Though left uncompleted, "Kubla Khan" is one of the most famous examples of Romantic era poetry. In it, Samuel Coleridge provides a stunning and detailed example of the power of the poet's imagination through his whimsical description of Xanadu, the capital city of Kublai Khan's empire.
Samuel Coleridge penned "Kubla Khan" after waking up from an opium-induced dream in which he experienced and imagined the realities of the great Mongol ruler's capital city. Coleridge began writing what he remembered of his dream immediately upon waking from it, and intended to write two to three hundred lines. However, Coleridge was interrupted soon after and, his memory of the dream dimming, was ultimately unable to complete the poem.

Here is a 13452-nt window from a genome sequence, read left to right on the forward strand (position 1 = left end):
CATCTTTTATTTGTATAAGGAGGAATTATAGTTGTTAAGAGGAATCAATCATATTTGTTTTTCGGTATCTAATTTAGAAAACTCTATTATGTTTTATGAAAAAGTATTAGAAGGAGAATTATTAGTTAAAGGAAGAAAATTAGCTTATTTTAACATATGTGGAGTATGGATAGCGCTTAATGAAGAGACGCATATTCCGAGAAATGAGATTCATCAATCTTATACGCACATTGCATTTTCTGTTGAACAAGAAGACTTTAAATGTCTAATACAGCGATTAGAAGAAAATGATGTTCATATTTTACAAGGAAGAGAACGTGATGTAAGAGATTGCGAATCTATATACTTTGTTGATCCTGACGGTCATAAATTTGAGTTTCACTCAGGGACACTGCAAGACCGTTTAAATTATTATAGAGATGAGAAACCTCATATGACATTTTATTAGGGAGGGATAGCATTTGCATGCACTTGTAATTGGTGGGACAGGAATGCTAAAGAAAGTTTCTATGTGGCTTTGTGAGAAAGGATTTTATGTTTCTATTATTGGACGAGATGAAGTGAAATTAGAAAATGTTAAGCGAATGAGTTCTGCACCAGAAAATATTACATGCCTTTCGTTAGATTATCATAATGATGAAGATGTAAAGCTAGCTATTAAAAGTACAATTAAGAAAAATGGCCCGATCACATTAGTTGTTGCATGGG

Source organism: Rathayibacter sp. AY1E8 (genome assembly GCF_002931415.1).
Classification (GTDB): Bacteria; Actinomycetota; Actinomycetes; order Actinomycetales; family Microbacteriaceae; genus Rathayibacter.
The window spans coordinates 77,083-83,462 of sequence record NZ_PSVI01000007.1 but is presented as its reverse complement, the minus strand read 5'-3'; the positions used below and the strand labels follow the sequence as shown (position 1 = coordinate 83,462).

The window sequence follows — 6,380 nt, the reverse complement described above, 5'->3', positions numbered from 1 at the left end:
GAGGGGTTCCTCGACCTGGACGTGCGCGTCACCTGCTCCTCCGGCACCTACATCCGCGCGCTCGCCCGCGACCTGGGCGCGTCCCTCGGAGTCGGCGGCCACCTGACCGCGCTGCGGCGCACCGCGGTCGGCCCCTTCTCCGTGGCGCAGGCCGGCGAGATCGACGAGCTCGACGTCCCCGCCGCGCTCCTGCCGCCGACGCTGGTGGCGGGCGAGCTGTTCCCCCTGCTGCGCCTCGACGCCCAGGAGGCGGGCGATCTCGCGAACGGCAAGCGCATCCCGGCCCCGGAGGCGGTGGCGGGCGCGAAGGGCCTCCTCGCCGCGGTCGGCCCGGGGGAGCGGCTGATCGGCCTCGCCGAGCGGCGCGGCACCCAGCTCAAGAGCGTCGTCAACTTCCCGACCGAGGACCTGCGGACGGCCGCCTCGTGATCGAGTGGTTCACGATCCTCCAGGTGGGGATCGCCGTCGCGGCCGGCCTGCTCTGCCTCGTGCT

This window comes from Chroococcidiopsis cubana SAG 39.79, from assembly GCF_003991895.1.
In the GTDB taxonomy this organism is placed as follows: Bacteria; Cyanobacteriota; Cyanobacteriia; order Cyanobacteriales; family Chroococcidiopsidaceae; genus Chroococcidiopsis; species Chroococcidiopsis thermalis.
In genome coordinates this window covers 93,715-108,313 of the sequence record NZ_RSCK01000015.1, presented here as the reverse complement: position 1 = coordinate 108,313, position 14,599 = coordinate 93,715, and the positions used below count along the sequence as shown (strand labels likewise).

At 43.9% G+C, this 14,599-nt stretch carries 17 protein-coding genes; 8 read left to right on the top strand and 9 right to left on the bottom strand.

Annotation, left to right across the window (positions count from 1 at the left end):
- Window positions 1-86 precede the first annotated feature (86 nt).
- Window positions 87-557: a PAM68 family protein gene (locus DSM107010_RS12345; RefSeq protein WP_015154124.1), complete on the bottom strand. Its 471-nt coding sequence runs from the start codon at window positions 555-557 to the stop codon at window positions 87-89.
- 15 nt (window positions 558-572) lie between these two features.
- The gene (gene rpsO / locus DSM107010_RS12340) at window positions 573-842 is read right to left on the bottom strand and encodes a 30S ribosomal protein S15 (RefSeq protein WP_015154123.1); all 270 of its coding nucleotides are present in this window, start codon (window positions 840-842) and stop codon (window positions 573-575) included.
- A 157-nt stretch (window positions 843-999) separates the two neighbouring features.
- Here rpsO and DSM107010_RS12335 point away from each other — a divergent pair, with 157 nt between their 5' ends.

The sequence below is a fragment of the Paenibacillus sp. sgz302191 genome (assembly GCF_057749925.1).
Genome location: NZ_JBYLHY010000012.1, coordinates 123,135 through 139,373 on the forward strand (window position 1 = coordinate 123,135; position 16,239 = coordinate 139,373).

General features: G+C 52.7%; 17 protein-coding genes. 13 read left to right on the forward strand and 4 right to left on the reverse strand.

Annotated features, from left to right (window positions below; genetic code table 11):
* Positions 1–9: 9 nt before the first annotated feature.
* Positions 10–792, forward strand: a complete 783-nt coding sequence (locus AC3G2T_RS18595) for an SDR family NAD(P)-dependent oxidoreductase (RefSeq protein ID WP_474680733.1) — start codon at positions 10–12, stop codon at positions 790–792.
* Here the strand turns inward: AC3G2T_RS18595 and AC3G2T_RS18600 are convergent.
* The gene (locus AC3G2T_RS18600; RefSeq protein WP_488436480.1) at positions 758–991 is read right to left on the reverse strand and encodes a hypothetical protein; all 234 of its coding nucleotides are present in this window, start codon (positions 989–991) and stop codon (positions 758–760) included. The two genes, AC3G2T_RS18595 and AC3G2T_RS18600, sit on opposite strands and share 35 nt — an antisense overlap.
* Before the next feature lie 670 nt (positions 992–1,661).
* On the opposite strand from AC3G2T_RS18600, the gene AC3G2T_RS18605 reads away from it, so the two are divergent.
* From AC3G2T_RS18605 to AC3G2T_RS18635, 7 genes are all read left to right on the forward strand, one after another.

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by Samuel Taylor Coleridge
by Samuel Johnson, James Boswell
by Herman Melville
by Frank Haskell
by Mark Twain
by L.M. Montgomery
by William Shakespeare
by Ulysses S. Grant
by Charlotte Bronte
by Jane Austen
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